Driving research of Myalgic Encephalomyelitis / Chronic Fatigue Syndrome (ME / CFS),
Post Treatment Lyme Disease Syndrome (PTLDS), Fibromyalgia and Long Covid

Clinical guidance for ME/CFS may also help Long COVID patients

Updated clinical guidance for myalgic encephalomyelitis/ chronic fatigue syndrome (ME/CFS), produced by the US ME/CFS Clinician Coalition, may also help patients who remain ill with Long COVID after even mild cases of COVID-19. An article about the update has been published in Mayo Clinic Proceedings:

Read it here

Recent research suggests 10 percent or more of adults with acute COVID-19 may go on to develop ME/CFS. Patients with ME/CFS have long struggled to access clinical care as a result of a lack of accurate clinical guidance and provider knowledge. The significant influx of new ME/CFS cases has created an urgent need for clinicians everywhere to learn about this disease.

The updated clinical guidance from the US ME/CFS Clinician Coalition focuses on adults and includes: 

  • New diagnostic criteria requiring post-exertional malaise and other key features to improve diagnostic accuracy
  • Efficient use of interview questions, physical examination findings, and diagnostic testing
  • Alternative diagnoses and co-existing conditions to consider
  • Pharmacological and nonpharmacological treatments
  • A discussion of why previously-recommended treatments — cognitive behavioral therapy and graded exercise therapy — can be harmful and are no longer recommended

There are no FDA-approved treatments for ME/CFS. However, authors of the article state that, in their experience, improvement is possible with appropriate care, and  provide their consensus recommendations with a variety of available treatments.

Author Dr. Lucinda Bateman notes:

“There are many steps clinicians can take now to improve the health, function, and quality of life of people with ME/CFS, including those newly ill with ME/CFS following COVID-19. This guidance may also help Long COVID patients, even if they do not fully meet criteria for ME/CFS.”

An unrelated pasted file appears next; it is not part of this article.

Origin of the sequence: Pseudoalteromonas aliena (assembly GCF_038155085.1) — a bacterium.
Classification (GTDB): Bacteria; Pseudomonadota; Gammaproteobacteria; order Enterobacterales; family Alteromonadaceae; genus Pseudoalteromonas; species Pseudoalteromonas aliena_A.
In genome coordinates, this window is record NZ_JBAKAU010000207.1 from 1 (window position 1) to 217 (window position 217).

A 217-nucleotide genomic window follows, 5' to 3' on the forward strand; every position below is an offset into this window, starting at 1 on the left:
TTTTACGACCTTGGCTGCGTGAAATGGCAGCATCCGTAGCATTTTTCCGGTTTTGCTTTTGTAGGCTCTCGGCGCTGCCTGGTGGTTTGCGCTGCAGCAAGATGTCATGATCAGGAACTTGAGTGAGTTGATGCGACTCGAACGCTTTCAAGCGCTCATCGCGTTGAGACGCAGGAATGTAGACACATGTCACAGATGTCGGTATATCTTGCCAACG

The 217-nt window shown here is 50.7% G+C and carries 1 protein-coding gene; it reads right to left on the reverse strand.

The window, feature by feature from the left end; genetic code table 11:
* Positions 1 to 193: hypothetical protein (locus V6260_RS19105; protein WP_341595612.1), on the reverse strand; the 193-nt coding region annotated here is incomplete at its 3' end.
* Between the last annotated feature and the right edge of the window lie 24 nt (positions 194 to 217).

Watch the accompanying video by Dr. Lucinda Bateman:

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Myalgic Encephalomyelitis / Chronic Fatigue Syndrome (ME / CFS) Post Treatment Lyme Disease Syndrome (PTLDS), Fibromyalgia Leading Research. Delivering Hope.Open Medicine Foundation®


Averting a second pandemic:

Open Medicine Foundation leads groundbreaking international study of

Long COVID’s conversion to ME/CFS

AGOURA HILLS, CALIF.  — Open Medicine Foundation (OMF) is leading a large-scale international collaborative study investigating the potential conversion of Post-Acute Sequelae SARS-CoV-2 infection — more commonly known as Long COVID or Post-COVID Syndrome —  to Myalgic Encephalomyelitis/Chronic Fatigue Syndrome (ME/CFS), a chronic, life-altering disease with no known cause, diagnostic test or FDA approved treatments available.

Up to 2.5 million people in the U.S. alone suffer from ME/CFS; the COVID-19 pandemic could at least double that number. An estimated 35 percent of Americans who had COVID-19 have failed to fully recover several months after infection, prompting many to call it “a potential second pandemic.”

OMF recognized a familiar health crisis emerging, one with eerie similarities to ME/CFS. This crisis presented a unique opportunity to understand how a viral infection — in this case COVID-19 — may develop into ME/CFS in some patients. The goal is to find targeted treatments for ME/CFS patients and ultimately prevent its onset in people infected with SARS-CoV-2 or other infections.

The federal government is only now investing in Post-COVID research, with no focus on its connection to ME/CFS. OMF has already engaged researchers for the largest-scale study of its kind, solely supported by private donors who have contributed over one million dollars to date. When fully funded, the five million dollar, three-year study will be conducted across the globe at OMF funded Collaborative Research Centers, led by some of the world’s top researchers and ME/CFS experts.


In a significant percentage of patients, infections preceded their development of ME/CFS.  For example, according to the CDC about one in ten infected with Epstein-Barr virus, Ross River virus, or Coxiella burnetti develop symptoms that meet the criteria for ME/CFS.


The ability to follow the development of ME/CFS from a known viral infection is unprecedented to date and crucial to researchers’ understanding of the disease. The focus of this study is to find the biological differences between persons returning to good health after COVID-19 and persons who remained ill more than six months after infection and developed ME/CFS.  Understanding these alterations in key pathways can lead to groundbreaking discoveries including new biomarkers, drug targets, and prevention and treatment strategies.


About Open Medicine Foundation

Established in 2012, Open Medicine Foundation leads the largest, concerted worldwide nonprofit effort to diagnose, treat, and prevent ME/CFS and related chronic, complex diseases such as Post Treatment Lyme Disease Syndrome, Fibromyalgia, and Post COVID. OMF adds urgency to the search for answers by driving transformational philanthropy into global research. We have raised over $28 Million from private donors and facilitated and funded the establishment of five prestigious ME/CFS Collaborative Research Centers around the world. To learn more, visit www.omf.ngo.


Heather Ah San

Development and Communications Manager